In a high-stakes game in which the government had no intention of losing, the Nevada Gaming Commission shut down Binion's Horseshoe over the weekend. If the name sounds familiar it's because you either have a fond recollection of when downtown Las Vegas ruled the legal gaming circuit or you recognize the establishment as the creator of World Series of Poker competition. No doubt the inspiration behind Lakes Entertainment's (NASDAQ:LACO) majority-owned World Poker Tour that thrills five million viewers on the Travel Channel every Wednesday night, you can't help but to shake your head at the poor timing. Binion's was holding a hot hand -- in terms of the publicity it stood to generate if the card game continued to grow in popularity -- but just ran out of chips to keep playing.

Poker's prime time exposure should have been a major boost to the 52-year-old hotel and casino, but it apparently wasn't enough to cover some of the millions in employee benefits that had gone unpaid since June.

How hot is poker? It's everywhere. Shares of Lakes Entertainment have nearly quadrupled since its springtime lows. That's not too shabby for a company that was dabbling in everything from fantasy football sites to making a buyout offer to what is now Landry's (NYSE:LNY) Rainforest Café restaurant chain three years ago.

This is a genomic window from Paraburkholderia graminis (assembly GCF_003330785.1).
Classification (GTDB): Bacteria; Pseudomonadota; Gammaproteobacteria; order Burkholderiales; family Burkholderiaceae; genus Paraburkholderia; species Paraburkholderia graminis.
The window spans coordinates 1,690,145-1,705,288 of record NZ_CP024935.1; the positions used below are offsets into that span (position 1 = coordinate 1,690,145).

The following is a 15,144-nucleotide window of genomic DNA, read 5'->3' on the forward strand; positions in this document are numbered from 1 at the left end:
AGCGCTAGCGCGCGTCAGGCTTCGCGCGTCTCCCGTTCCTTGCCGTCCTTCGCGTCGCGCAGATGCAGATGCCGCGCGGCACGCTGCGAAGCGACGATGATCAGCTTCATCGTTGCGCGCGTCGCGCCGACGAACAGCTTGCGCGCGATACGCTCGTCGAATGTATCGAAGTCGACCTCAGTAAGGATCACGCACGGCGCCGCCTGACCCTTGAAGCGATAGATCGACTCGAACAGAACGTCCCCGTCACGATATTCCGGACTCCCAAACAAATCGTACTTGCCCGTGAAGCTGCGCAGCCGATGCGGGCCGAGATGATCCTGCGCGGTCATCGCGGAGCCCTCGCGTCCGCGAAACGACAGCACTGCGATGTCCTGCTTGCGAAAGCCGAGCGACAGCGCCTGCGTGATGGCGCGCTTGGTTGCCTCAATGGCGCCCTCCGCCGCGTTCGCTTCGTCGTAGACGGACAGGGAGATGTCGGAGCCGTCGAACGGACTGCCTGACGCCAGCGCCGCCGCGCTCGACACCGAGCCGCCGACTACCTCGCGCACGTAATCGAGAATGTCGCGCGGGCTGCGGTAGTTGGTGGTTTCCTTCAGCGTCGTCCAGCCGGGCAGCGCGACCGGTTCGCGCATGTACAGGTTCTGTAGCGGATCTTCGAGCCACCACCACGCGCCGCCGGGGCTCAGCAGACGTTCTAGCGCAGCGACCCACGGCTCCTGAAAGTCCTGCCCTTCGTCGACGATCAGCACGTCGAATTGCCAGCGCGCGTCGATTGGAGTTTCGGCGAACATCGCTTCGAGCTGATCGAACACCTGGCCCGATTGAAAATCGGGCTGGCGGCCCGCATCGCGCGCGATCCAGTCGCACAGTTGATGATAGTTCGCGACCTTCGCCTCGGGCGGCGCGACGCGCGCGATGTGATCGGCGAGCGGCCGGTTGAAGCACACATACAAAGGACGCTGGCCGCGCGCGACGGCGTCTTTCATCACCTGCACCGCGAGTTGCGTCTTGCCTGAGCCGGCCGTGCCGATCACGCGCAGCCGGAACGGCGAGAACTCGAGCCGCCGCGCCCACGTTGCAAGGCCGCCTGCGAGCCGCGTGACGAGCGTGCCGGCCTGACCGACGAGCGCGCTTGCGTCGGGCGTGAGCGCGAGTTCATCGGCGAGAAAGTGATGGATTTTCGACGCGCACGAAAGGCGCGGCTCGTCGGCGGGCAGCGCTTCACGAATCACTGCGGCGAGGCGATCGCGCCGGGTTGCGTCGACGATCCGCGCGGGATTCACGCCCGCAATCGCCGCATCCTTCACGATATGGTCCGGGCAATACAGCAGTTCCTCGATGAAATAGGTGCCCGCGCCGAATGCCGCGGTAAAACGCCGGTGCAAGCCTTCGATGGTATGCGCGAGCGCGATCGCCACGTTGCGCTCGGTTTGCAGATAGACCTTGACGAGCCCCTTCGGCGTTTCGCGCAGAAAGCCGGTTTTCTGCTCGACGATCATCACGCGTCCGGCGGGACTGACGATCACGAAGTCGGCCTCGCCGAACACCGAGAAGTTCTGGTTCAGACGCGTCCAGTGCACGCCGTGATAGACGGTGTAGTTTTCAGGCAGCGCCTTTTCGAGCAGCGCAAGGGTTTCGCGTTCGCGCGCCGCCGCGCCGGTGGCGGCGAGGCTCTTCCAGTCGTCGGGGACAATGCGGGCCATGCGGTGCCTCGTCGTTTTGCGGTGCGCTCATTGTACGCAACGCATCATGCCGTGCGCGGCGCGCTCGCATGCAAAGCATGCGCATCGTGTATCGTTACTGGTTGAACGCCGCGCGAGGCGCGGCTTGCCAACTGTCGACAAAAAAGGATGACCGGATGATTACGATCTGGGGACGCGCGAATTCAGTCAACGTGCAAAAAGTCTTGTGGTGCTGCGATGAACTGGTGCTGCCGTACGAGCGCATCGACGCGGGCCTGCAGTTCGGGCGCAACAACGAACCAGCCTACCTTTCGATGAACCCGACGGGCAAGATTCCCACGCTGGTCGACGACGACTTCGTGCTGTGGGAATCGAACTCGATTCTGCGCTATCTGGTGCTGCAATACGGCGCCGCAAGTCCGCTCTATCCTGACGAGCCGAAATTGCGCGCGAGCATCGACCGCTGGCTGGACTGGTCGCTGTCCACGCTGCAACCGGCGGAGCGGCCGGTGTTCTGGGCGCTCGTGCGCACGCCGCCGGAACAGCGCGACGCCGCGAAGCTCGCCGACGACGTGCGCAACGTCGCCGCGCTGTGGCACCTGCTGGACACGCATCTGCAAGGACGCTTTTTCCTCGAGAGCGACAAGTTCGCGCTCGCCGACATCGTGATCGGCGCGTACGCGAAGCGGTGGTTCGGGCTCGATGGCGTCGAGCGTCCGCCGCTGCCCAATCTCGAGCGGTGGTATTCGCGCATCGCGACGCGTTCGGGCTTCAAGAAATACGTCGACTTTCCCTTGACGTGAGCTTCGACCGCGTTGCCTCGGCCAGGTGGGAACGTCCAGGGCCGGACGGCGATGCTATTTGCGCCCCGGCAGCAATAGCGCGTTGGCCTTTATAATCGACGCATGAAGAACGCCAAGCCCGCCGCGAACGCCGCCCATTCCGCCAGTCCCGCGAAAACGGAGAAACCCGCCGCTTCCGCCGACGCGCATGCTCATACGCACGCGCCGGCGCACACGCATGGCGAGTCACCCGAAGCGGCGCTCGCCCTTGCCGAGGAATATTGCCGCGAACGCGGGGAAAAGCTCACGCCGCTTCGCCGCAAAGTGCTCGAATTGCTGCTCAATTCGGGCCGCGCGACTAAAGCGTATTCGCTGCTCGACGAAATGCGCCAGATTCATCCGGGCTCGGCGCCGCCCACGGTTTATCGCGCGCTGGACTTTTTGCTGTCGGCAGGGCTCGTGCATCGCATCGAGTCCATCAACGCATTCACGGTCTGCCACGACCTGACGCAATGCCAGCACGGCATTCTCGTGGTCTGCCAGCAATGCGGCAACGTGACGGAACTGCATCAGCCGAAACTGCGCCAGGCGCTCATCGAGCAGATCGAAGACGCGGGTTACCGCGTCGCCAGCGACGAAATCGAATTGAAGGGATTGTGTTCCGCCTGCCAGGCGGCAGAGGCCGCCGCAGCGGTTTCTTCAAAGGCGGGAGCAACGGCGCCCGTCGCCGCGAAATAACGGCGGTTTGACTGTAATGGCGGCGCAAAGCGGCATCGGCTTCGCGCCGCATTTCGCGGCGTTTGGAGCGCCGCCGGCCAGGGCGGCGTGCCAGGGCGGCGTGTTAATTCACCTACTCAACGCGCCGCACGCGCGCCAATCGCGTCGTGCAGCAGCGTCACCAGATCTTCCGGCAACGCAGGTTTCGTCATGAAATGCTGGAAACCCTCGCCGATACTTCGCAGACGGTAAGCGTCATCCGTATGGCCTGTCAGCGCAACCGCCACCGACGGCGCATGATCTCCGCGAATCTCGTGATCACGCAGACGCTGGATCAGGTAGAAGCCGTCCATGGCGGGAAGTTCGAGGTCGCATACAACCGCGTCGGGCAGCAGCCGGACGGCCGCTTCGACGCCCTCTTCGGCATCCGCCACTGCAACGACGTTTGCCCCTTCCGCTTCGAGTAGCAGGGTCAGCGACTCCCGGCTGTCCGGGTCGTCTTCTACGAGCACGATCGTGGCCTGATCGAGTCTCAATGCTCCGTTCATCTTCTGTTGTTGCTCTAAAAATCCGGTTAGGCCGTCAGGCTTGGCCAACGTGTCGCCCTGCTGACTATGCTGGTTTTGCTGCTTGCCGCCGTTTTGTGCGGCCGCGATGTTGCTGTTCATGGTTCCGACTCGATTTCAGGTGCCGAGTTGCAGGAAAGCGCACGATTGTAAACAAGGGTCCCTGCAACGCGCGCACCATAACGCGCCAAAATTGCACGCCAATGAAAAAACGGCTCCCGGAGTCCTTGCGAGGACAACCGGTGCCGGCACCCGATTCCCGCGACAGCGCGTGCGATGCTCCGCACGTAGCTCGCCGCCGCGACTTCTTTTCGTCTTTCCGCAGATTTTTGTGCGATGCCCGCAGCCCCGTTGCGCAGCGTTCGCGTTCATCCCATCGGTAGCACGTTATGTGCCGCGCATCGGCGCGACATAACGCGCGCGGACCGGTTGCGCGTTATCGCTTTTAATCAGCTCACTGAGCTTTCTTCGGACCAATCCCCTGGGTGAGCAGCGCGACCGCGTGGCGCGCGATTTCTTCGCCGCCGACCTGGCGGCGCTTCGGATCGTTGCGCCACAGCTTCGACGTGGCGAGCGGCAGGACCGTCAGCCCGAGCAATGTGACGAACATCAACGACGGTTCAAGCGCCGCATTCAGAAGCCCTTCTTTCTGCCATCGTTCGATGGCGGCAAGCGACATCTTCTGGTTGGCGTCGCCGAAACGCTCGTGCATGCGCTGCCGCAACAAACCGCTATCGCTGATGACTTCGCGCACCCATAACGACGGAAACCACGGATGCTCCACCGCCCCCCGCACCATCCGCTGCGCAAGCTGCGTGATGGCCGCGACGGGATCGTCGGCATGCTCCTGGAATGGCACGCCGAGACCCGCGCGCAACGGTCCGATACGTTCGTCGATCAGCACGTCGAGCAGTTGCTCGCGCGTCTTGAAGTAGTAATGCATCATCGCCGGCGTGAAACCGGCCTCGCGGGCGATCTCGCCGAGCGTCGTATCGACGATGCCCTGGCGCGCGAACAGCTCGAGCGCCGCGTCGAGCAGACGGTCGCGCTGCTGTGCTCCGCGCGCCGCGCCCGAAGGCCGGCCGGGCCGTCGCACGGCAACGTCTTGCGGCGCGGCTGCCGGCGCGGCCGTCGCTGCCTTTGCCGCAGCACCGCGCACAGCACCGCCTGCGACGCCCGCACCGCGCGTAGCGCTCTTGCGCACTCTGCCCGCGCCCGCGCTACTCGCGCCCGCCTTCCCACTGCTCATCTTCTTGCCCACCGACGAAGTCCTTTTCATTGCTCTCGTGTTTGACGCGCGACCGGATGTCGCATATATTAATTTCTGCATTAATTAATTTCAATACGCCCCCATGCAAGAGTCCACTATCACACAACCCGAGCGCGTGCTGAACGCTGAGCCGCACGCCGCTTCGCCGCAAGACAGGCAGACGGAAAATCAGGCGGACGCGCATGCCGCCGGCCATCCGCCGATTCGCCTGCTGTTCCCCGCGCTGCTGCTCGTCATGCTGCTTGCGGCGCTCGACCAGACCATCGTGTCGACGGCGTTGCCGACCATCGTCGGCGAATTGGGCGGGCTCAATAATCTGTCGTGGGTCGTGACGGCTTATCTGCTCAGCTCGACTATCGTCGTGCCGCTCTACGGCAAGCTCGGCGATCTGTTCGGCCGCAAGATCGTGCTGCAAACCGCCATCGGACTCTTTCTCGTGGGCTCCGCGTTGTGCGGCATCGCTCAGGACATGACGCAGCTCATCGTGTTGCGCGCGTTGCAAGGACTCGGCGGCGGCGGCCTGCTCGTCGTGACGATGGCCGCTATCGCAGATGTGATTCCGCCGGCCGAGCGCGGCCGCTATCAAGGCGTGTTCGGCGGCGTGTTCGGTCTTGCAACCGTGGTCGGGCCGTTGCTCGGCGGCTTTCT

Investors looking to find some coattails might like to know that while Travel Channel is owned by privately held Discover Communications, the parent company counts publicly traded media conglomerates Liberty Media (NYSE:L) and Cox Communications (NYSE:COX) as investors.

As for Binion's minions, while most of the diversified casino players like Mandalay (NYSE:MBG) and Harrah's (NYSE:HET) are leveraged players and looking to grow outside of Vegas, one can always hope for one of them to make a bid for Binion's Horseshoe. However, would another company really make a play for a distressed property far removed from the hot and happening Las Vegas Strip these days? Don't bet on it.

Are casino stocks a hold 'em at this point? What's behind all the prime-time buzz of poker? Want to share some card-playing tips? All this and more -- in the On Tilt discussion board. Only on